Did you know that regardless of your fitness level, you can still feel sore a day or two after working out? This is especially true if you started a new activity or you exerted more effort and pushed yourself harder in one of your recent routines. Formally known as delayed onset muscle soreness, or DOMS, this type of pain and discomfort following a workout is not necessarily an indicator that you did your workout wrong.
No Pain, No Gain
Delayed onset muscle soreness often occurs when you suddenly changed your routine and increased the duration and intensity of your workout. When you put your body through physical stress, your muscle fibers actually develop micro-trauma that results in soreness and stiffness.
Adding more weight when doing squats or when doing deadlifts, for instance, can lead to thigh pain after a workout as small, microscopic tears appear on the thigh muscles accompanied by some inflammation.
The muscle soreness, which is usually minor, lasts for 3 to 5 days and occurs 1 to 2 days post-workout; after which you’ll feel good as new and ready to workout again. To put it simply, the soreness is just an indication that your body is adapting to your workout program.
Is it DOMS or Worse?
Just because it’s been emphasized that sore thigh muscles after working out are normal doesn’t mean that you should ignore it altogether. If the soreness in your thighs lasts beyond 5 days, it can mean that you’ve overtrained yourself or you’ve developed a more serious injury.
It’s important to identify immediately whether you are having DOMS or something more serious. You should be wary if the soreness involves some tingling, a localized stinging, and a stabbing or sharp pain, since these symptoms may indicate a more serious injury. If your thigh pain is accompanied by these signs or if it lasts longer than five days, consult your doctor right away.
As mentioned previously, the only time you need to be concerned about DOMS is if the soreness lasts beyond five days. Otherwise, the soreness is normal and will not require medical interventions. If the soreness is getting in the way of your daily routine, however, here are some management tips to keep in mind:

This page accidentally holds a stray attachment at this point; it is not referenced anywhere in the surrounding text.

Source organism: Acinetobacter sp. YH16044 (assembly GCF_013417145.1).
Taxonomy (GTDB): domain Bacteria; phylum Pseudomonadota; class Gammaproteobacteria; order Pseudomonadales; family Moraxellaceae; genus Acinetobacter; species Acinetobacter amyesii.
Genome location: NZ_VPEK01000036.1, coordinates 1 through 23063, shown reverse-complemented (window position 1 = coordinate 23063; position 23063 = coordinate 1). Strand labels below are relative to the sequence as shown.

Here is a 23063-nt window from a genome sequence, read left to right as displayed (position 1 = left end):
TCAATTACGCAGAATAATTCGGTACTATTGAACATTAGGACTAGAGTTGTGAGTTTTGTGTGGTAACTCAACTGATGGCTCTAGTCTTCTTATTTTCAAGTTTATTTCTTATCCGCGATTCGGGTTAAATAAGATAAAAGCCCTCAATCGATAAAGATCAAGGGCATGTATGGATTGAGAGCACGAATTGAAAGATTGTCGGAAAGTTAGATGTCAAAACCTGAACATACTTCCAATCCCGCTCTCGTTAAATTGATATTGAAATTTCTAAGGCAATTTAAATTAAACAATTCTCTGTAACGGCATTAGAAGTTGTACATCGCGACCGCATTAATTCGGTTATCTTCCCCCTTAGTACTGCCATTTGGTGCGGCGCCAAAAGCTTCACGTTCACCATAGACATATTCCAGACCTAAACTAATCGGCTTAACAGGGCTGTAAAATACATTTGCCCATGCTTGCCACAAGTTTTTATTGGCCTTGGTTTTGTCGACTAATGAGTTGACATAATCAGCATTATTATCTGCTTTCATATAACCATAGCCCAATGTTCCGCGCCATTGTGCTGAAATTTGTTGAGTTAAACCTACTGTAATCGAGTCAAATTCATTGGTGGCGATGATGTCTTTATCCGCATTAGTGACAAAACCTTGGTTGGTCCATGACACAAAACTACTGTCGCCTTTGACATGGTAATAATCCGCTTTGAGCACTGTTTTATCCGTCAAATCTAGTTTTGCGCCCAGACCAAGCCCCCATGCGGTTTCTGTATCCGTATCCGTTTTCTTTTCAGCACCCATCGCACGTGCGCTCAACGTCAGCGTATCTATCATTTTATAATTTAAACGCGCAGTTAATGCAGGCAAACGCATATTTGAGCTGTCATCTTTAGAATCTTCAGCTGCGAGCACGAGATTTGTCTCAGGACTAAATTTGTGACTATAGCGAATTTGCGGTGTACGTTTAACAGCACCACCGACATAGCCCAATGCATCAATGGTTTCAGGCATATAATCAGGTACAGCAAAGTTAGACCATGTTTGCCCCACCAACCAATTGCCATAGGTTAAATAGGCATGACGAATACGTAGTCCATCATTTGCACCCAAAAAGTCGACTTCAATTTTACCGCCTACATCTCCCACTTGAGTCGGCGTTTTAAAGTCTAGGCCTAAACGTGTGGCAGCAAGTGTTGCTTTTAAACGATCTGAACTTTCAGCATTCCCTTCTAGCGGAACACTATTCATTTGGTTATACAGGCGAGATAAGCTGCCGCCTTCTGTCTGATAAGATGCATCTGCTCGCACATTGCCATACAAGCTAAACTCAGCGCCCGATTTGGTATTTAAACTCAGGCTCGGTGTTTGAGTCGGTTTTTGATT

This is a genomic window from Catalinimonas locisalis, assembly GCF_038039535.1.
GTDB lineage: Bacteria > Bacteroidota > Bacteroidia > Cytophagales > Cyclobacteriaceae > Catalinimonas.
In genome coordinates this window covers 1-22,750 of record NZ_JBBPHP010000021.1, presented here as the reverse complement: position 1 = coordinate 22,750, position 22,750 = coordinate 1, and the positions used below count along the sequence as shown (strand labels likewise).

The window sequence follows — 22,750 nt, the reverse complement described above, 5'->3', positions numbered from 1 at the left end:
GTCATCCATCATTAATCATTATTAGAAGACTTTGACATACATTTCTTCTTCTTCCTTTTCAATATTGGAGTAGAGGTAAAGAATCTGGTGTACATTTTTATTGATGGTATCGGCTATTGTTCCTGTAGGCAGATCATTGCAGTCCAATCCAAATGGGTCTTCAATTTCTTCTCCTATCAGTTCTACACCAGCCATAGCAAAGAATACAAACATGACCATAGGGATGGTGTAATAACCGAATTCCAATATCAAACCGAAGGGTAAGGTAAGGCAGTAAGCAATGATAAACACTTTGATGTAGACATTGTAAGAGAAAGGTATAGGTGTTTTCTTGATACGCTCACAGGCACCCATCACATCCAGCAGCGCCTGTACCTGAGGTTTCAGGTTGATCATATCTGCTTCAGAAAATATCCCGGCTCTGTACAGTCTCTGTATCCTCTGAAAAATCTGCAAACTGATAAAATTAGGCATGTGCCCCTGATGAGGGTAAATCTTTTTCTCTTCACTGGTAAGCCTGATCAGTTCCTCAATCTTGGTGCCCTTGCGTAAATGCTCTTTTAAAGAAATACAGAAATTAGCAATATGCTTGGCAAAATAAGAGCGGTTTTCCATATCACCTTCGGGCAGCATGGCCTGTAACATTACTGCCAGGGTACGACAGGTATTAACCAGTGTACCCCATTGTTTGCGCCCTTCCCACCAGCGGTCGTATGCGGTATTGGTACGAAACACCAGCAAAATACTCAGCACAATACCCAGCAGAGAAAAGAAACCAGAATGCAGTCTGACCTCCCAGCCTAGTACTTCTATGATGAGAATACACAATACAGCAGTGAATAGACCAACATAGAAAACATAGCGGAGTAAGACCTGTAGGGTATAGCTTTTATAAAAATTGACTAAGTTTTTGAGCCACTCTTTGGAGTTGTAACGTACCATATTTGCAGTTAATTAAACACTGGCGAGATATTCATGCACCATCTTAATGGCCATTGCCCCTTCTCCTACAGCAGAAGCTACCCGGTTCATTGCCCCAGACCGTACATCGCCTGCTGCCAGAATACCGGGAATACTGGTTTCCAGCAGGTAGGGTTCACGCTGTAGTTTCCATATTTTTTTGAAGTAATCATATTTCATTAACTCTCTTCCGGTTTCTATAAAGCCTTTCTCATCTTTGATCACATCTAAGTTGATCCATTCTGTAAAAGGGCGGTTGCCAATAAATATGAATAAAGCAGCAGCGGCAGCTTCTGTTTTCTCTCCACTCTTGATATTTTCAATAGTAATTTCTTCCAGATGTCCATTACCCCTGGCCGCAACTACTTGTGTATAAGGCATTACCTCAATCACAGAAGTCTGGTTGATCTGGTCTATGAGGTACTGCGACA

– There is no single way to treat DOMS. Unlike other forms of injuries where specific treatments work, DOMS may be eased or relieved using a combination of painkillers, massage, rest, and ice packs.
– Taking non-steroidal anti-inflammatory drugs (NSAIDs) like ibuprofen may also work to minimize the swelling and the pain.
– Consult your doctor first before taking painkillers to avoid any adverse reactions.
– Soak yourself in a hot tub to soothe your sore muscles.
– Get a massage to relax your tense muscles.
Another way to manage DOMS is by doing light exercises. While waiting for your thigh muscles to recover, you can still resume your fitness routine by working on a different muscle group, like your core and arm muscles, and doing low-intensity physical activities such as swimming and yoga for the meantime.
Although muscle soreness can be expected after a workout, there are certain measures you can do to mitigate your discomfort:
– Increase the duration and the intensity of your exercise gradually to give your body enough time to adjust to changes without risking an injury.
– Perform a thorough warm-up and stretching exercise to increase the circulation to your muscles and to prepare them for your actual workout. You can also perform easy and light cardio exercises for about 5 to 10 minutes or until you start sweating lightly.
– Wear comfortable clothes and shoes. Your clothes and footwear can affect your performance during the workout as well as your post-workout experience. Wearing ill-fitting and worn-out shoes can actually affect the weight distribution in your lower extremities, increasing your risk of body aches.
– Use personal protective equipment like thigh compression sleeves that can improve efficiency with better circulation, provide support to thigh muscles, and help your body recover faster from a high-intensity workout.
– Drink enough fluids. Doing exercise makes you lose a lot of fluids. Since your muscles are made up of 79% water, you need to replenish the fluids you lose when you sweat and breathe. Dehydrated muscle fibers are also less elastic and are more prone to tearing.
– Incorporate protein and vitamin C into your diet because these nutrients are key ingredients in tissue building, wound healing, and tissue repair.
Post-workout, you need to cool yourself down by doing cardio exercises and some light stretches for about 5 to 10 minutes. Focus on the muscle groups you have just spent a couple of hours working on. By stretching the muscles post-workout, you’ll be increasing blood flow to the area once again, thereby helping your body flush out toxins and repair damage.
Delayed onset muscle soreness is not the endgame. You can easily treat, manage, and prevent it as long as you understand why it occurs in the first place.